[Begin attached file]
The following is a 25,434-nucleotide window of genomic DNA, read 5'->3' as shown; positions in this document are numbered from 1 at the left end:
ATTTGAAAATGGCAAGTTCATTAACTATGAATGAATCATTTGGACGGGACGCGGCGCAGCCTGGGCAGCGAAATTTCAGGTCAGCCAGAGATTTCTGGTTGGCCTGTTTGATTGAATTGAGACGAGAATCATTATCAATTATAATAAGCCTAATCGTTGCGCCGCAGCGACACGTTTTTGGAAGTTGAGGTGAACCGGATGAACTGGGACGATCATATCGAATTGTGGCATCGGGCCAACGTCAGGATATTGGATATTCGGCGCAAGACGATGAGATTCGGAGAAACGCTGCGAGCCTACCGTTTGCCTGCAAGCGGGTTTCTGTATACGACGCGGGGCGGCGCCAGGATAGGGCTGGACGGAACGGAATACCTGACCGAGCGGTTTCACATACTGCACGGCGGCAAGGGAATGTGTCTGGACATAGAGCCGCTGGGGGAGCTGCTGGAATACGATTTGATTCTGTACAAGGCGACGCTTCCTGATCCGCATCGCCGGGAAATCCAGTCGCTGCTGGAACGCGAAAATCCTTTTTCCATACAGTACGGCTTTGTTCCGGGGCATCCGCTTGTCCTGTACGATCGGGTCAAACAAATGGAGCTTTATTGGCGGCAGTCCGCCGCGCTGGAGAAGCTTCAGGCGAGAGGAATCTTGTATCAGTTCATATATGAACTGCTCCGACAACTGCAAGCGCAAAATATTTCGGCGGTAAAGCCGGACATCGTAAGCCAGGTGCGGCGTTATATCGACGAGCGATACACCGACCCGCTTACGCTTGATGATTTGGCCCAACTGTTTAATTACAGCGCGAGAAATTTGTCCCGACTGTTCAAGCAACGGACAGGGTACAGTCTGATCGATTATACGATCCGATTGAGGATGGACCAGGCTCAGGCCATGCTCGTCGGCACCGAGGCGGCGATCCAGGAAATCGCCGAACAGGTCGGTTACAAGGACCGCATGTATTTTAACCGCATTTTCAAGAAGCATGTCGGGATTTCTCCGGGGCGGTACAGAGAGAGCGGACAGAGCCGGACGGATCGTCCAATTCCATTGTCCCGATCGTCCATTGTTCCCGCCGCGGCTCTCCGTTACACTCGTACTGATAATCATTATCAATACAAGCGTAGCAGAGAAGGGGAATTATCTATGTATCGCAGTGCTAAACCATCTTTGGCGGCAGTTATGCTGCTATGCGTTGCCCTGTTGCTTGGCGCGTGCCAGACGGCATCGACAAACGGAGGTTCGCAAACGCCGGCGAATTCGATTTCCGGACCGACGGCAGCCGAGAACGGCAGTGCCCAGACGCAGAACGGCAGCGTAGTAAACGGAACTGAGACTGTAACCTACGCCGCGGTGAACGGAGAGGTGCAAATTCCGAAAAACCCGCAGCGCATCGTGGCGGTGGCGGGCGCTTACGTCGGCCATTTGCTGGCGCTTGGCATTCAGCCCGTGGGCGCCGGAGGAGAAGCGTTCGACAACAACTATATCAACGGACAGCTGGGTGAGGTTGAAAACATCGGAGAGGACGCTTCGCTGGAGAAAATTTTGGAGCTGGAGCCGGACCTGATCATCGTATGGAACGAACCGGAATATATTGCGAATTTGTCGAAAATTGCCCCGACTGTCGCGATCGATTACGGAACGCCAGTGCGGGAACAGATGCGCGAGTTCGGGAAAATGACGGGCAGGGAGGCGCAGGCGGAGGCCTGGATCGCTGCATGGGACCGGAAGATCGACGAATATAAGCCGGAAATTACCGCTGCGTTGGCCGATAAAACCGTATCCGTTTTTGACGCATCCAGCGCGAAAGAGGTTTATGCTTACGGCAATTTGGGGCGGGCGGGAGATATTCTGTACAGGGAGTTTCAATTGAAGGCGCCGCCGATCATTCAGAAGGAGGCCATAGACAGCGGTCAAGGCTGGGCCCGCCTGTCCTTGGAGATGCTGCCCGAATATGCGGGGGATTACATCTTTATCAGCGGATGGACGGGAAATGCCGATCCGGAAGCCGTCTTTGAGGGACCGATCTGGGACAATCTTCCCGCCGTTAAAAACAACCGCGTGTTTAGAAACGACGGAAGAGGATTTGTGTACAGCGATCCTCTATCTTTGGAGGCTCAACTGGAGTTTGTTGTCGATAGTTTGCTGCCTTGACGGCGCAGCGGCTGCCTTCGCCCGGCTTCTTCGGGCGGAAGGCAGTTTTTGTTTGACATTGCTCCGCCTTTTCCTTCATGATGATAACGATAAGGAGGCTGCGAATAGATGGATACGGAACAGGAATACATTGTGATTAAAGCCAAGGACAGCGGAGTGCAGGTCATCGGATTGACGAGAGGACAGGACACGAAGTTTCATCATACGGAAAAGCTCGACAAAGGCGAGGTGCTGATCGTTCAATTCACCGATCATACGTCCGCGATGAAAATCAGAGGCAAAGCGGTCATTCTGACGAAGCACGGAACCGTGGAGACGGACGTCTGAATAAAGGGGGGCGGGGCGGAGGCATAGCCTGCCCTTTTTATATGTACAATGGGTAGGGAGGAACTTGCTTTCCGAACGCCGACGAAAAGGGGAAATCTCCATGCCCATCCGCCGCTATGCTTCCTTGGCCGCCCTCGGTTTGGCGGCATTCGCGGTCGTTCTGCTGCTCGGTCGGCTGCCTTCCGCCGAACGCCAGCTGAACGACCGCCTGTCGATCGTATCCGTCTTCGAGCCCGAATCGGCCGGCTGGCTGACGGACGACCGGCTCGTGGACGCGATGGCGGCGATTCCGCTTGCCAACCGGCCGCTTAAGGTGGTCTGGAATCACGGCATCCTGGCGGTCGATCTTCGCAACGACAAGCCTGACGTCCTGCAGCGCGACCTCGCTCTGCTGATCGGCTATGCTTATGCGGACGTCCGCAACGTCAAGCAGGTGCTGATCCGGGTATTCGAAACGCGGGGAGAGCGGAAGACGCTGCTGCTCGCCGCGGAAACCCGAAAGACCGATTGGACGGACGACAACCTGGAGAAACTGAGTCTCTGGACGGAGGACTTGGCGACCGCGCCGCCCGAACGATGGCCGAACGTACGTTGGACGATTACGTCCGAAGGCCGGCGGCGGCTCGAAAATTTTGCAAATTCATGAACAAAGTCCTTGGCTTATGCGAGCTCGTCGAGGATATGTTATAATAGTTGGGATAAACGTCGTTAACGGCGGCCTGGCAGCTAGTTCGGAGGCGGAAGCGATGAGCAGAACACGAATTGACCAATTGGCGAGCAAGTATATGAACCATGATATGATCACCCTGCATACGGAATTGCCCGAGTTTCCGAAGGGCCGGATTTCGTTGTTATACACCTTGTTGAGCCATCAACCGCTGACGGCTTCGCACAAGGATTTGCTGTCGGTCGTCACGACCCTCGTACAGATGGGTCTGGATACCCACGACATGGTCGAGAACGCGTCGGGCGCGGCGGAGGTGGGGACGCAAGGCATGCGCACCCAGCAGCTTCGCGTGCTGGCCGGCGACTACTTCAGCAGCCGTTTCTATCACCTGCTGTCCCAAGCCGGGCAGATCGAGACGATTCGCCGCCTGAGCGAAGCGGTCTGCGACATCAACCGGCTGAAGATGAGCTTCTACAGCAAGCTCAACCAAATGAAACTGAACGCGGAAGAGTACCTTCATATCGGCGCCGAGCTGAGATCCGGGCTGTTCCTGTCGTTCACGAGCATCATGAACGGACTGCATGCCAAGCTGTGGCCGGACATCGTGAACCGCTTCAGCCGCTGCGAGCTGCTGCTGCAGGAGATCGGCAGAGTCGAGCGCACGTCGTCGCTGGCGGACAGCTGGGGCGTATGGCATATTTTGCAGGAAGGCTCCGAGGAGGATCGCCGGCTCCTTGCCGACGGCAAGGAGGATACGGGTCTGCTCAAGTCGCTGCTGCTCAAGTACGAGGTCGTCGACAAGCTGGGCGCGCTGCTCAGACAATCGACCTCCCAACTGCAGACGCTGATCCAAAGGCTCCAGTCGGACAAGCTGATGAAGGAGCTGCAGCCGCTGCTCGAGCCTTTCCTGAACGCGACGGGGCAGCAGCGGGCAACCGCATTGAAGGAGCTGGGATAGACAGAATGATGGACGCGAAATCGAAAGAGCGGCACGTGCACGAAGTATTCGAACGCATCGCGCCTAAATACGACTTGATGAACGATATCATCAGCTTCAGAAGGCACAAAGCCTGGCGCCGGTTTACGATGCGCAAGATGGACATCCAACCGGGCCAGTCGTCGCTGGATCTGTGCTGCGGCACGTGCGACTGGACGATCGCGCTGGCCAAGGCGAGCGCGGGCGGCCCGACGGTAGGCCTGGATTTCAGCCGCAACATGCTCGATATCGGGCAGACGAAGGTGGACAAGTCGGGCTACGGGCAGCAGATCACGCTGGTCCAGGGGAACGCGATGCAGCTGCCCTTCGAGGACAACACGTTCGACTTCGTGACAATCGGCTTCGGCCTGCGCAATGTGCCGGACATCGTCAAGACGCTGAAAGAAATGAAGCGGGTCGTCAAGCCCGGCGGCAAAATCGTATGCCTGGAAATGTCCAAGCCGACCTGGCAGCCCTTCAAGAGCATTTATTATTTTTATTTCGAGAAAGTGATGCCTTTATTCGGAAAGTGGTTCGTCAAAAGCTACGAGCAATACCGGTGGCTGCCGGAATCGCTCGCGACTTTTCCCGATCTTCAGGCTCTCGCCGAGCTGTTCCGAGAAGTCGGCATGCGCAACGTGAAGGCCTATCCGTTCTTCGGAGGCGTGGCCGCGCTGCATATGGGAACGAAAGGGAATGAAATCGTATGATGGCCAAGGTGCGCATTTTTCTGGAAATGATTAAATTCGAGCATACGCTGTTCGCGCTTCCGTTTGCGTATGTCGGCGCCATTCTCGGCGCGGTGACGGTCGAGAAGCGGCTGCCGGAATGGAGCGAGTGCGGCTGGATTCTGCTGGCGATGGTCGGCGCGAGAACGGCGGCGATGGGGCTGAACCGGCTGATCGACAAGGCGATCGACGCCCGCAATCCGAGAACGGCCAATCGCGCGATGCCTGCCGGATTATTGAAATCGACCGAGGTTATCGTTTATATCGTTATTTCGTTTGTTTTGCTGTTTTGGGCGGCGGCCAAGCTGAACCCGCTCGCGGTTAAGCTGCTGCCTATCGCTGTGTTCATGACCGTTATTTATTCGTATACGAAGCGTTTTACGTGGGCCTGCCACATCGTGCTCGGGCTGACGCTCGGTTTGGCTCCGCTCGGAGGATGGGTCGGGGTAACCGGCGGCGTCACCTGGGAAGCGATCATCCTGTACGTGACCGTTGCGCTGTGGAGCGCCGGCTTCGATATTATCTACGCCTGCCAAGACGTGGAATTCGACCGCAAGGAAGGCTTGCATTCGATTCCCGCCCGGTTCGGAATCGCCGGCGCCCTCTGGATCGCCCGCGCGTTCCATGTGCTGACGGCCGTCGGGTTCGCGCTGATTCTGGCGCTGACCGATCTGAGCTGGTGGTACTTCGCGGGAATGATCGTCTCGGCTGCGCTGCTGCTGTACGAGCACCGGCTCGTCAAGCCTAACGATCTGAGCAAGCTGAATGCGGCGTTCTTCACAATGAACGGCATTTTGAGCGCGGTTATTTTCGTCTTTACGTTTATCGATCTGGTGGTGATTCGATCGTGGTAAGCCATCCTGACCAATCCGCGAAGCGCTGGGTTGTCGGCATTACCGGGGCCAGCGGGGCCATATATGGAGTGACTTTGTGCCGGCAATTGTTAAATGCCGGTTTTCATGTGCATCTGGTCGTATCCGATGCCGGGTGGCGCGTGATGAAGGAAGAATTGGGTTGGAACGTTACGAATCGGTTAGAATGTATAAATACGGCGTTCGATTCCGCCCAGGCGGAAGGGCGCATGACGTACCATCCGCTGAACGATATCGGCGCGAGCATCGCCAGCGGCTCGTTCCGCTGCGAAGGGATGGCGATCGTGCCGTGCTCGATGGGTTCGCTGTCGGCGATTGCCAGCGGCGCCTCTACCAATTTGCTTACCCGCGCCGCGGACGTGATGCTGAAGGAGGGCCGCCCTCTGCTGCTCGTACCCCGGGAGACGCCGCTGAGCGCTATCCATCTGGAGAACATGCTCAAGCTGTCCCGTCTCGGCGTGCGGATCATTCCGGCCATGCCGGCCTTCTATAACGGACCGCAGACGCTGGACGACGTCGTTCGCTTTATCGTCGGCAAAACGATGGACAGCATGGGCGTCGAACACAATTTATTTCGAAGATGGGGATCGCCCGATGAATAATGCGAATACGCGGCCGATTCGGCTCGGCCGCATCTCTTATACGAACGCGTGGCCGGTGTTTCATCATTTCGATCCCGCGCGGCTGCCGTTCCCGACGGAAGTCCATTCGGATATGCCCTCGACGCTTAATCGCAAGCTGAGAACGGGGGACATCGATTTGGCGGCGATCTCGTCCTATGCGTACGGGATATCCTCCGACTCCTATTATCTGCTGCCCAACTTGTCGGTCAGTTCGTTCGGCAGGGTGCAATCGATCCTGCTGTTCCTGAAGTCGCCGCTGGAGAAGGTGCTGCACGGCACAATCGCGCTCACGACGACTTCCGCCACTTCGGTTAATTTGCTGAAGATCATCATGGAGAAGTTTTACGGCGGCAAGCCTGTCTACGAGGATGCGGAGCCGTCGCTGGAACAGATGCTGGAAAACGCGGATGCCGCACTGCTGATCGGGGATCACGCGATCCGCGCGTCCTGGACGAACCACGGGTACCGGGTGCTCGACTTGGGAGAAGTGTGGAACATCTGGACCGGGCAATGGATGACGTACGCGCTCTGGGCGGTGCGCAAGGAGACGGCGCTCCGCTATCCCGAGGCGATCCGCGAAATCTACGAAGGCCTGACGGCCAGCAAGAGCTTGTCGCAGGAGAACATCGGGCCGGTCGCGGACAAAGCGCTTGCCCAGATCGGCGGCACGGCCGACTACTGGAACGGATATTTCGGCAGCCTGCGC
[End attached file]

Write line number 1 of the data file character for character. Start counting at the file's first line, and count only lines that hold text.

The following is a 25,434-nucleotide window of genomic DNA, read 5'->3' as shown; positions in this document are numbered from 1 at the left end: